Cursed the brand new waiting morning,
Couldn’t see the use in trying
Always to be happy.
Poor Old Robbie Raney
Hobbled down toward the park
To sit and sit til it was dark.
His coat had holes, his shoes had more,
He left his room and shut the door.
Tired Robbie Raney
Stooped and wizened Robbie
Looked down and spotted something shiny
On the street! A pound coin? Surely
Someone would be back to get it?
But if not, he could accept it
And be rich man Robbie!
Happy rich Robbie
Strained his poor old back again
Bending down to get the coin.
But he couldn’t pick it up:
It was glued down. It had been stuck
There by local kiddies.
Back-pained Old man Robert
Heard the children’s mocking laughter.
He was lonelier than ever.
His whole soul dived; he was bereft.
He reached the park, sat down and wept,
Teary Old Robert.
Sad, cold, lonely Robbie
Sat and wept, bereft, forlorn,
Wondering why he had been born.
A life near done: what was it for?
And why continue any more?
Tired, old, battered Robbie.
Lonely Old Robbie
Felt a tugging at his coat.
Heard a barking, pleading note.
It was a mangy little cur
With patches missing from its fur.
A limping, crooked doggie.
Robert Stanley Raney
Said: “I have nothing for you.
I have no money, got no food.
Go and pester someone else.
I’m not long for this world myself.”
But doggie stayed.
Old man Robbie
Took his stick and started home,
But this time he was not alone.
In his footsteps, following softly,
Stumbled a twisty-legged doggie.
Walking with his daddy.
Robbie and the doggie
Wandered. Robbie shooed the hound
But the dog, well he just stood his ground,
Looked up at him with deep brown eyes
Full of loving hope and pride:
Robbie Raney’s doggie.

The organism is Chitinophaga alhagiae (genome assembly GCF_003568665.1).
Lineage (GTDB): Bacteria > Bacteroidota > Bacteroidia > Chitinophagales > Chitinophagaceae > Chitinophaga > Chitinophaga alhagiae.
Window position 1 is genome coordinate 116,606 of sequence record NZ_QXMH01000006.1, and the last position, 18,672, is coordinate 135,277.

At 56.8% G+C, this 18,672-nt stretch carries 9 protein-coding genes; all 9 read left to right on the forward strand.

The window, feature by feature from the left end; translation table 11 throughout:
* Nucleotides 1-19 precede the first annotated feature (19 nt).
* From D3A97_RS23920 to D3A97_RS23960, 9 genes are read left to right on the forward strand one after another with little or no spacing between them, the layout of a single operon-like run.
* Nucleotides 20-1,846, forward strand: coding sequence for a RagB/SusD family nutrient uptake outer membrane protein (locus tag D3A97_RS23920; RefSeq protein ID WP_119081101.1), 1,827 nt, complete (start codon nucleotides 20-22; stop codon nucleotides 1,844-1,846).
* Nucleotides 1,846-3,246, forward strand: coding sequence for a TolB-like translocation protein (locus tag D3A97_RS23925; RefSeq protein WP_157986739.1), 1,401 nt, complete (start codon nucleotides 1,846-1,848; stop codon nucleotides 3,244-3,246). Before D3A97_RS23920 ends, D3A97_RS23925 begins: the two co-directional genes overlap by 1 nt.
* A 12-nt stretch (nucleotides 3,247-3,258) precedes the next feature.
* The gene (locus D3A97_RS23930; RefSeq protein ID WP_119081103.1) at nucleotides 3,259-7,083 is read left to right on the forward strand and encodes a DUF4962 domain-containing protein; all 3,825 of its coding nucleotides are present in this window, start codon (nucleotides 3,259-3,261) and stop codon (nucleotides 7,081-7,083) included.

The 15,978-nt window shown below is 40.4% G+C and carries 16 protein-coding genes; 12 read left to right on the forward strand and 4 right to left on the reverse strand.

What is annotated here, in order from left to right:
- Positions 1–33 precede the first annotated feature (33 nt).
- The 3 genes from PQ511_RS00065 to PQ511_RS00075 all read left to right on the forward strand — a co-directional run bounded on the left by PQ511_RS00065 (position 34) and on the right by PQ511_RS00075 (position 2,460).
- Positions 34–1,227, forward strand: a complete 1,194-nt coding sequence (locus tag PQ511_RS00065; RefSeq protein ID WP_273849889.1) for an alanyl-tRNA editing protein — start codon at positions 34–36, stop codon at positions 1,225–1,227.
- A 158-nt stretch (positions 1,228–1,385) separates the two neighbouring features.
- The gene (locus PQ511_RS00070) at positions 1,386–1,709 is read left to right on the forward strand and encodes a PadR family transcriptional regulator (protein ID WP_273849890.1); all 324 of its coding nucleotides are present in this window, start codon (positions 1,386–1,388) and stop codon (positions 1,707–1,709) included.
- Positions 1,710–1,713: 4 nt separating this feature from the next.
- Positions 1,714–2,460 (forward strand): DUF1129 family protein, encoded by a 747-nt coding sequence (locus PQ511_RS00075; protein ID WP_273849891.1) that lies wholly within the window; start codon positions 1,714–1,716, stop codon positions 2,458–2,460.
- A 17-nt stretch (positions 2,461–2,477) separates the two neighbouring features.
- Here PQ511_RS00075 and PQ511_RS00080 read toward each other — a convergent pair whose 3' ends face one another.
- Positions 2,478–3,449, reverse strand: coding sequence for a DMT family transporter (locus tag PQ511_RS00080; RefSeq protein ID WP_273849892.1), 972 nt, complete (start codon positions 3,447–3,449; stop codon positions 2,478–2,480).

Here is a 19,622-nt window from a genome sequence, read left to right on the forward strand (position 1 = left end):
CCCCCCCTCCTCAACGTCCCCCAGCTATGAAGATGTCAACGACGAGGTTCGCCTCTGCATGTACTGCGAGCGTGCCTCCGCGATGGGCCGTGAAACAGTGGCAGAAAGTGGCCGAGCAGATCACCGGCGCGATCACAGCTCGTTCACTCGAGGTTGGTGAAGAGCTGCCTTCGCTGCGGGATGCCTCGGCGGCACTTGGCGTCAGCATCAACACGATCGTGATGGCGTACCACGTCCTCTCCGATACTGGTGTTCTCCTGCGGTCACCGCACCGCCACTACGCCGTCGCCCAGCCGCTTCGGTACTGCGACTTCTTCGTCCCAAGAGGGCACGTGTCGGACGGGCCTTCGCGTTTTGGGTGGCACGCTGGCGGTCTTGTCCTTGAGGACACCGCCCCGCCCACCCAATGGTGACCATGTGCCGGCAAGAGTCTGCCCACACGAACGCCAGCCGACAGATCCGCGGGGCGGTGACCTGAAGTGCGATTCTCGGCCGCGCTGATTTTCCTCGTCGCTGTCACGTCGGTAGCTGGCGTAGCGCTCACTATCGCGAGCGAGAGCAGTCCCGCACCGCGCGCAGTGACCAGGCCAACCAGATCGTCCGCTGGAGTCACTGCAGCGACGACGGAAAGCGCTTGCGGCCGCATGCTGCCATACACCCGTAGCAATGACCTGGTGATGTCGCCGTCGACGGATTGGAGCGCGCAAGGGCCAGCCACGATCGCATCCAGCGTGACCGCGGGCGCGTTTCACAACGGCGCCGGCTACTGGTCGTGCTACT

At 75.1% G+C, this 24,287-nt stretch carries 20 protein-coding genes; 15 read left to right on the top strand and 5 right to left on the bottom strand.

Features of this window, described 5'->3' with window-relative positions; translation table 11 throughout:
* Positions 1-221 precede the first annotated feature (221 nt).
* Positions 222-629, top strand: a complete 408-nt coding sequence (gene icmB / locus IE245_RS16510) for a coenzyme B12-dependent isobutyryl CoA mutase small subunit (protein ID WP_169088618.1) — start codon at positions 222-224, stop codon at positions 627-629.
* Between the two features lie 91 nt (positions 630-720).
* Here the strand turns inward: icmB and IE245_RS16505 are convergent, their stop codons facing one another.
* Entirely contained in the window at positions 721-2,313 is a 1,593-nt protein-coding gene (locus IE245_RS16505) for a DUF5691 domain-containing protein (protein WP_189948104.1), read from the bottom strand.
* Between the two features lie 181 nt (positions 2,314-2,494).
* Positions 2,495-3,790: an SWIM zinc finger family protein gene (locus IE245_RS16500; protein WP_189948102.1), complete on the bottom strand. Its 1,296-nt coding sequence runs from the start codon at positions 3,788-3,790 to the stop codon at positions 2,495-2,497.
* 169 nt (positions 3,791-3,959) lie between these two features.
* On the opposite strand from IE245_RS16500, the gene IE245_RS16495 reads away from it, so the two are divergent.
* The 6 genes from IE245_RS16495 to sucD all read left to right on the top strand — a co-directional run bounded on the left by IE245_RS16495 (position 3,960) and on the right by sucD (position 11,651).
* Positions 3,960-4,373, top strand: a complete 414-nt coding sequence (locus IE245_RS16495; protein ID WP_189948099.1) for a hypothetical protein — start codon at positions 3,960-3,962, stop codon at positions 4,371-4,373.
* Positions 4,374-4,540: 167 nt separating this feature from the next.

Then they met a lady
Who kneeled down and stroked the doggie.
“Oh you poor thing, you’re so lovely,
But you’ve got a broken leg.
Did you know that I’m a vet?
Can I help you baby?”
Robbie, his dog and the lady
Walked together to the surgery.
Robbie realised that she
Had been the girl he’d loved before,
The woman he had once adored.
Their eyes met briefly as she
Bandaged up the doggie.
She made a perfect cup of tea
And said, “I will fix him for free.
I have seen this dog from time to time.
He was a stray; and now he has a very fine
And handsome daddy.”
So Robert Stanley Raney
Took the deepest of deep breaths,
His heart was pounding out his chest,
He plucked up courage, felt ashamed,
But asked the lady, “What’s your name?”
And she said: "Betty Bailey."
Some years later
A house was rented to another.
Underneath the floorboards fluttered
An ancient, yellow, faded picture
On which the smiles seemed even bigger
Of mummy and of daddy.
And if you looked ever so closely
In the background you might just see
Partly hidden by a tree
An old man and a bandaged doggie
Smiling with a pretty lady:
Robert, Coal and Betty.